Working Group I: The Scientific Basis

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6.8.3 Indirect Radiative Forcing by Other Species Carbonaceous aerosols

In this section, carbonaceous aerosols refer to the mixture (internal or external) of OC and BC aerosols. Carbonaceous aerosols (and in particular biomass burning aerosols) are efficient cloud condensation nuclei (see Chapter 5 and e.g., Novakov and Penner, 1993; Novakov and Corrigan, 1996). There have been few GCM studies estimating the indirect forcing from carbonaceous aerosols. Penner et al. (1996) reported a range of forcing from -2.5 to -4.5 Wm-2 (not included in Table 6.6), which is probably an overestimate because of neglect of other aerosol types such as dust and sea salt and underestimated natural emissions of organic aerosols. In a new set of simulations using an updated model accounting for dust and sea salt aerosols, Chuang et al. (2000b) obtained a forcing of 1.51 Wm-2 for the first indirect effect from carbonaceous aerosols (0.52 and 1.16 Wm-2 for fossil fuel and biomass burning aerosols, respectively). This estimate includes the effect of black carbon absorption in cloud droplets. Lohmann et al. (2000) predicted a radiative impact for the combined effect (i.e., first and second effects) of -1.3 and -0.9 Wm-2 for externally and internally mixed carbonaceous aerosols, respectively. These estimates do not include the effects of secondary organic aerosols, nor the effects of absorption of solar radiation by black carbon within the cloud.

Kaufman and Nakajima (1993) used AVHRR data to analyse bright warm clouds over Brazil during the biomass burning season. They found a decrease in the cloud reflectance when the smoke optical thickness increased. Kaufman and Fraser (1997) used a similar approach to observe thinner and less reflective clouds. They showed that smoke from biomass burning aerosols reduced the cloud droplet size and increased the cloud reflectance for smoke optical depth up to 0.8. They estimated the indirect radiative forcing by smoke to be -2 Wm-2 over this region for the three months when biomass burning takes place, which would suggest a much smaller global average. However, using a combination of satellite observations and a global chemistry model, Remer et al. (1999) estimated that 50% of the cumulative biomass burning aerosol indirect forcing occurs for smoke optical depth smaller than 0.1, that is well away from the source regions. Combination of sulphate and carbonaceous aerosols

Lohmann et al. (2000) found that the radiative impact of sulphate and carbonaceous aerosols considered simultaneously (-1.5 and -1.1 Wm-2 for the externally and internally mixed assumptions, respectively) is comparable to the sum of the radiative impacts calculated separately (see Table 6.6). Chuang et al. (2000b) reached a similar conclusion in their experiments where they considered only the first indirect effect, with a total radiative forcing of 1.85 Wm-2. It is noteworthy, however, that in these two studies, the predicted radiative forcings for sulphate aerosols are on the low side. This indicates that it is not wise to add the radiative forcings due to sulphate and carbonaceous aerosols obtained separately from two different models. In fact, most of the GCM studies of the indirect aerosol effect used sulphate as a surrogate for the total anthropogenic fraction of the aerosol (e.g., Boucher and Lohmann, 1995; Feichter et al., 1997; Lohmann and Feichter, 1997). In this case the computed forcings incorporate the effects of other aerosol types which have a similar spatial distribution to sulphate aerosols, such as nitrate aerosols or carbonaceous aerosols from fossil fuel combustion. It will not include, however, the effects of biomass burning aerosols which have a different spatial distribution from sulphate aerosols.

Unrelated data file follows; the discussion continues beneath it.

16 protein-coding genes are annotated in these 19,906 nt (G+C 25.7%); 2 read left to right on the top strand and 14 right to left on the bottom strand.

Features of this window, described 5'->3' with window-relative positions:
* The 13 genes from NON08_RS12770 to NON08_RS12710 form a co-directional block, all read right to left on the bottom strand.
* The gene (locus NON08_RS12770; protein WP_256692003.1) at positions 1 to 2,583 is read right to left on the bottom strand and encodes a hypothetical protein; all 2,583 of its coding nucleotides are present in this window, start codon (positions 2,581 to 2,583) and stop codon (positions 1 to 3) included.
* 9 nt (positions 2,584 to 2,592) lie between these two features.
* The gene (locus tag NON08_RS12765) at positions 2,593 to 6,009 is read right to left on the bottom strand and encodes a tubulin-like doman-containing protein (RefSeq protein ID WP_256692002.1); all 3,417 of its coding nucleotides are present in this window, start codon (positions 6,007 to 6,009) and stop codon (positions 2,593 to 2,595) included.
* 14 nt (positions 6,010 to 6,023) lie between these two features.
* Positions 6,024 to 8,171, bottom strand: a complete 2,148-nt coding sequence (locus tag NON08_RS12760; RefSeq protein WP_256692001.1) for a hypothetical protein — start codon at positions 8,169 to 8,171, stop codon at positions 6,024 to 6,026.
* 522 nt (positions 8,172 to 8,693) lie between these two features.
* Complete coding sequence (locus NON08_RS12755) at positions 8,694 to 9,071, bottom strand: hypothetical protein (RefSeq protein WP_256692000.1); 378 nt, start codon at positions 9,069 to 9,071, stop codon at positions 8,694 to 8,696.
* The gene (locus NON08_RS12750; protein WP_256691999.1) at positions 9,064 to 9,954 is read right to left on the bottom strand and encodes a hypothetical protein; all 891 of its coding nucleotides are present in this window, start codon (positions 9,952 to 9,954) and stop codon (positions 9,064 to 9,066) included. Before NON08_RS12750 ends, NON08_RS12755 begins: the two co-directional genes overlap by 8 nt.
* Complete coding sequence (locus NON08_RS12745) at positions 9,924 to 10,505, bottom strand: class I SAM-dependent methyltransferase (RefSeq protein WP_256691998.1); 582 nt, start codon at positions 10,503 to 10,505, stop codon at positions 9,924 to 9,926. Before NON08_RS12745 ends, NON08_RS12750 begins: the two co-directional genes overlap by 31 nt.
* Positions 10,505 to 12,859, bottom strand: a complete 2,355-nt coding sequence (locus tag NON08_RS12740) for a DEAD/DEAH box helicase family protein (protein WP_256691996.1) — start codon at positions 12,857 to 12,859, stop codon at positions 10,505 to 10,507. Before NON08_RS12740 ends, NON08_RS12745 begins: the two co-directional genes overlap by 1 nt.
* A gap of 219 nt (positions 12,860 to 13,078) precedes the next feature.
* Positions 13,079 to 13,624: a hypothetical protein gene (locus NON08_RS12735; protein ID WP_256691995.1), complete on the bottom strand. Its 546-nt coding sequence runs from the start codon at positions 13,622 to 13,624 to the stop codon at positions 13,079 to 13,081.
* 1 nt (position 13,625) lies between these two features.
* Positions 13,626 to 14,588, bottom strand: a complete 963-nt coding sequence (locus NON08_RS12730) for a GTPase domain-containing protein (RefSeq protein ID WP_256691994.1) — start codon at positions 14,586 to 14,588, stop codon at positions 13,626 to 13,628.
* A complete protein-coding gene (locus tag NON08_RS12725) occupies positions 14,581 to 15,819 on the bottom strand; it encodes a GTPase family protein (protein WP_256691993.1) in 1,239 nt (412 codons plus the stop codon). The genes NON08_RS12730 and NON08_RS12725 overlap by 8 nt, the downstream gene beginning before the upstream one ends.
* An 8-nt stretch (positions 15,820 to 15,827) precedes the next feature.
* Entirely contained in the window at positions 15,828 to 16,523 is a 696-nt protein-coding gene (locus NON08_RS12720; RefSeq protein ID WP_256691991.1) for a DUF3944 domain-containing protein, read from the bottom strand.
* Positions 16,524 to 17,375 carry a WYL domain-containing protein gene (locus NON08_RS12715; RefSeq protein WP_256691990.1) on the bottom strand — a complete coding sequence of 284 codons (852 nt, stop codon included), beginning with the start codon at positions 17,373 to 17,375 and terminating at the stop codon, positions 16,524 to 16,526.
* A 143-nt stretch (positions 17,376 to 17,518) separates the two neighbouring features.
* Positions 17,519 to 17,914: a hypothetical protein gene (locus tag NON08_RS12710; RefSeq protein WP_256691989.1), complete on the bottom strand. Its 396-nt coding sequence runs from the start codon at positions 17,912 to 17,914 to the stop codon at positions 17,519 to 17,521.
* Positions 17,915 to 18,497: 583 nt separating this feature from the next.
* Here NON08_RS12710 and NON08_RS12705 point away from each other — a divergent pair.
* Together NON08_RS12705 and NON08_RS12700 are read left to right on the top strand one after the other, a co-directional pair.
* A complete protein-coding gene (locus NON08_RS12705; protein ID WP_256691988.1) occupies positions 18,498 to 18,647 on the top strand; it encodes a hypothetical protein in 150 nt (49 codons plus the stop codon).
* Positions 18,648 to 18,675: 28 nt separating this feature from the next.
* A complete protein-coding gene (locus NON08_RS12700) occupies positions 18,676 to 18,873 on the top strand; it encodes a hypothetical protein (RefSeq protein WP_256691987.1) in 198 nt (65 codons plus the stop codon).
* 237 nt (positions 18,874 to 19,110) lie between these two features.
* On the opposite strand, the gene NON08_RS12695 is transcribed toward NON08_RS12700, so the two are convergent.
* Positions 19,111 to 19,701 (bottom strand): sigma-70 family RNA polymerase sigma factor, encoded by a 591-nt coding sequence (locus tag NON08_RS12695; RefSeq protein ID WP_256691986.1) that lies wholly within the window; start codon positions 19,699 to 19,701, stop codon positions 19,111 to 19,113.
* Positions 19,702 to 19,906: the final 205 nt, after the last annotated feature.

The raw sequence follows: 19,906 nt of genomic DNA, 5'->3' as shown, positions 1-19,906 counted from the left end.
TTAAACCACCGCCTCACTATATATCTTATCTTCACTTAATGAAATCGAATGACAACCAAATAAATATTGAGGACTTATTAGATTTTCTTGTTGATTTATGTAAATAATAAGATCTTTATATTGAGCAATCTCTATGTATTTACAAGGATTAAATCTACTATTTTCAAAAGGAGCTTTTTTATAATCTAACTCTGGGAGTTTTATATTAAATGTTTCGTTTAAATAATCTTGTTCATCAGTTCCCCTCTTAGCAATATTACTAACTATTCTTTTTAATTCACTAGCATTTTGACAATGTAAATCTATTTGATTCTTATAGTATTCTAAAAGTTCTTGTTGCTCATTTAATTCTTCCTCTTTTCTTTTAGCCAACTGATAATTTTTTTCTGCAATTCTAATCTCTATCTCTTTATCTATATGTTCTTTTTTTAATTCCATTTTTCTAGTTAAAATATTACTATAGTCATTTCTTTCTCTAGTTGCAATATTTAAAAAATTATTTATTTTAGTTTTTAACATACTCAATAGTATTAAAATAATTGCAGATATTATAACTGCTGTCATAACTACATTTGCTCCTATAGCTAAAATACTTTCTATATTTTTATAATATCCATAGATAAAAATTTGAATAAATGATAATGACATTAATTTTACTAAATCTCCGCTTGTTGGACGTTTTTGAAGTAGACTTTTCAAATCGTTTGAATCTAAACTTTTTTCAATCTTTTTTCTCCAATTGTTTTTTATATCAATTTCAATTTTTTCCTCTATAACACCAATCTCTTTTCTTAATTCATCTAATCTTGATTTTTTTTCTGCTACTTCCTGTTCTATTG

Another issue is the potential for light-absorbing aerosols to increase in-cloud absorption of solar radiation and correspondingly decrease the cloud albedo when incorporated inside cloud droplets. Twohy et al. (1989) concluded from measurements off the coast of California and from simple radiative calculations that the observed levels of soot would not lead to a significant impact on the cloud albedo. Chylek et al. (1996a) estimated an upper bound for increased absorption of solar radiation of 1 to 3 Wm-2 (global and annual average) for a black carbon concentration of 0.5 mgm-3. Considering the modelled atmospheric concentrations of soot (Chapter 5 and Sections 6.7.3 and 6.7.5) and the fact that only a fraction of the soot is incorporated in the cloud droplets, the effect is probably smaller by one to two orders of magnitude. Heintzenberg and Wendisch (1996) showed that the decrease in radiative forcing due to a decrease in soot concentrations with increasing distances from the pollution sources could be compensated by a concurrent increase in the fraction of soot which is incorporated in the cloud droplets. Only one GCM study to date has considered the in-cloud absorption of soot. Chuang et al. (2000b) estimated a radiative forcing for in-cloud BC of +0.07 Wm-2 for the soot concentrations predicted by their model and using an effective medium approximation. More studies are needed to confirm these results.

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